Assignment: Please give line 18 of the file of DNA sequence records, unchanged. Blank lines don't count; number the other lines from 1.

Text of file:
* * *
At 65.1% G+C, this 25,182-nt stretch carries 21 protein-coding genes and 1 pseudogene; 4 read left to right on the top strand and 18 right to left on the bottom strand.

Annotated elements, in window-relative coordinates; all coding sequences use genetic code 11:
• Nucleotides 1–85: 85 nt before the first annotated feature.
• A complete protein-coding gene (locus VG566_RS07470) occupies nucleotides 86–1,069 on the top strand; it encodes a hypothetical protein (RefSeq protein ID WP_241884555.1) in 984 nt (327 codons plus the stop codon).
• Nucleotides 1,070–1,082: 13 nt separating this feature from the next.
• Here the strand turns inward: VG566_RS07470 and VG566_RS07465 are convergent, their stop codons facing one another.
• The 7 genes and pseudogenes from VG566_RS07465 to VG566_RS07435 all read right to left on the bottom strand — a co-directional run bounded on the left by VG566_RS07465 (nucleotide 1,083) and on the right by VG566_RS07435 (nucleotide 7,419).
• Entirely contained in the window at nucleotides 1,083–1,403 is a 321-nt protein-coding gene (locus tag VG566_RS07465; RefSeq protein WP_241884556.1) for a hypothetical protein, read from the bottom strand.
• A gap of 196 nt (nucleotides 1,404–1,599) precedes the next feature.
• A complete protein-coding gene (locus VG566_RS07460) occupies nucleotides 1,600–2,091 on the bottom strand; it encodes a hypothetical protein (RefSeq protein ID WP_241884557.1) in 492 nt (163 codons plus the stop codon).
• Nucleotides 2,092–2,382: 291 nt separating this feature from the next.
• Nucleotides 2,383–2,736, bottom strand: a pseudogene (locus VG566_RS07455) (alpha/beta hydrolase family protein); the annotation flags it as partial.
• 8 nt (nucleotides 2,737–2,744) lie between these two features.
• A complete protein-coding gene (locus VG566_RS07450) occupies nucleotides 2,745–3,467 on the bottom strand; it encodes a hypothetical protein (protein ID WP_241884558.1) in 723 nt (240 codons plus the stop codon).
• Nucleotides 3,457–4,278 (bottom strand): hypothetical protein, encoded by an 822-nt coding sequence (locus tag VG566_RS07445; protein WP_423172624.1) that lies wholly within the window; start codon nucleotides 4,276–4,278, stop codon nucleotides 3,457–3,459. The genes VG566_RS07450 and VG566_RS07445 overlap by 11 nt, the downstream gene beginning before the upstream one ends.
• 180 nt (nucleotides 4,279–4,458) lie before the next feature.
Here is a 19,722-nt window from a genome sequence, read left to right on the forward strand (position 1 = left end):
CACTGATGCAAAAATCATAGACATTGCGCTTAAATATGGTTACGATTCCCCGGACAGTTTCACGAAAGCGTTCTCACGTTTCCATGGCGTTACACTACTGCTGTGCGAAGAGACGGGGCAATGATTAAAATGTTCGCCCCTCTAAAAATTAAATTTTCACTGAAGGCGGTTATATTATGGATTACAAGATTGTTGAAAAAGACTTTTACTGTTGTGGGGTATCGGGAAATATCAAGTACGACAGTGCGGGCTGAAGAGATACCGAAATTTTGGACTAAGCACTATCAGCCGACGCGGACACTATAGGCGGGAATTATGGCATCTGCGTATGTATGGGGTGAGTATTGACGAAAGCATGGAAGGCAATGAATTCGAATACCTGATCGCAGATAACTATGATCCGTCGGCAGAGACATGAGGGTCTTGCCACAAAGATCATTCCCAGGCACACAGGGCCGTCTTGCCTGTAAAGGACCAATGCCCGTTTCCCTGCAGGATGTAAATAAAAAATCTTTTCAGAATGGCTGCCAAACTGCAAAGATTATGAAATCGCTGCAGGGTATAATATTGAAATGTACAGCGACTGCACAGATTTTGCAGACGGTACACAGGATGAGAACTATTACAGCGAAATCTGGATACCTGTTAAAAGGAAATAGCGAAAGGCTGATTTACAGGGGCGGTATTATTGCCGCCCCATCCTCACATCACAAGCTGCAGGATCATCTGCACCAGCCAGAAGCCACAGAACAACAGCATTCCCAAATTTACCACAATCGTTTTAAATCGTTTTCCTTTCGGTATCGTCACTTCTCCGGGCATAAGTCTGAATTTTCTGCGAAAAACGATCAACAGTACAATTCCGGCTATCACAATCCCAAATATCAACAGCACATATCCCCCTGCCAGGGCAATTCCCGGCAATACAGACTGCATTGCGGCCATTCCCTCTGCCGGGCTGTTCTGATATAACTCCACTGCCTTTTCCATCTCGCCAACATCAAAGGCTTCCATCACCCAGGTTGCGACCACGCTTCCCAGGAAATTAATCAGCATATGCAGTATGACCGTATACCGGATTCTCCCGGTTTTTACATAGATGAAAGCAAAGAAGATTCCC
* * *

CACTGATGCAAAAATCATAGACATTGCGCTTAAATATGGTTACGATTCCCCGGACAGTTTCACGAAAGCGTTCTCACGTTTCCATGGCGTTACACTACTGCTGTGCGAAGAGACGGGGCAATGATTAAAATGTTCGCCCCTCTAAAAATTAAATTTTCACTGAAGGCGGTTATATTATGGATTACAAGATTGTTGAAAAAGACTTTTACTGTTGTGGGGTATCGGGAAATATCAAGTACGACAGTGCGGGCTGAAGAGATACCGAAATTTTGGACTAAGCACTATCAGCCGACGCGGACACTATAGGCGGGAATTATGGCATCTGCGTATGTATGGGGTGAGTATTGACGAAAGCATGGAAGGCAATGAATTCGAATACCTGATCGCAGATAACTATGATCCGTCGGCAGAGACATGAGGGTCTTGCCACAAAGATCATTCCCAGGCACACAGGGCCGTCTTGCCTGTAAAGGACCAATGCCCGTTTCCCTGCAGGATGTAAATAAAAAATCTTTTCAGAATGGCTGCCAAACTGCAAAGATTATGAAATCGCTGCAGGGTATAATATTGAAATGTACAGCGACTGCACAGATTTTGCAGACGGTACACAGGATGAGAACTATTACAGCGAAATCTGGATACCTGTTAAAAGGAAATAGCGAAAGGCTGATTTACAGGGGCGGTATTATTGCCGCCCCATCCTCACATCACAAGCTGCAGGATCATCTGCACCAGCCAGAAGCCACAGAACAACAGCATTCCCAAATTTACCACAATCGTTTTAAATCGTTTTCCTTTCGGTATCGTCACTTCTCCGGGCATAAGTCTGAATTTTCTGCGAAAAACGATCAACAGTACAATTCCGGCTATCACAATCCCAAATATCAACAGCACATATCCCCCTGCCAGGGCAATTCCCGGCAATACAGACTGCATTGCGGCCATTCCCTCTGCCGGGCTGTTCTGATATAACTCCACTGCCTTTTCCATCTCGCCAACATCAAAGGCTTCCATCACCCAGGTTGCGACCACGCTTCCCAGGAAATTAATCAGCATATGCAGTATGACCGTATACCGGATTCTCCCGGTTTTTACATAGATGAAAGCAAAGAAGATTCCC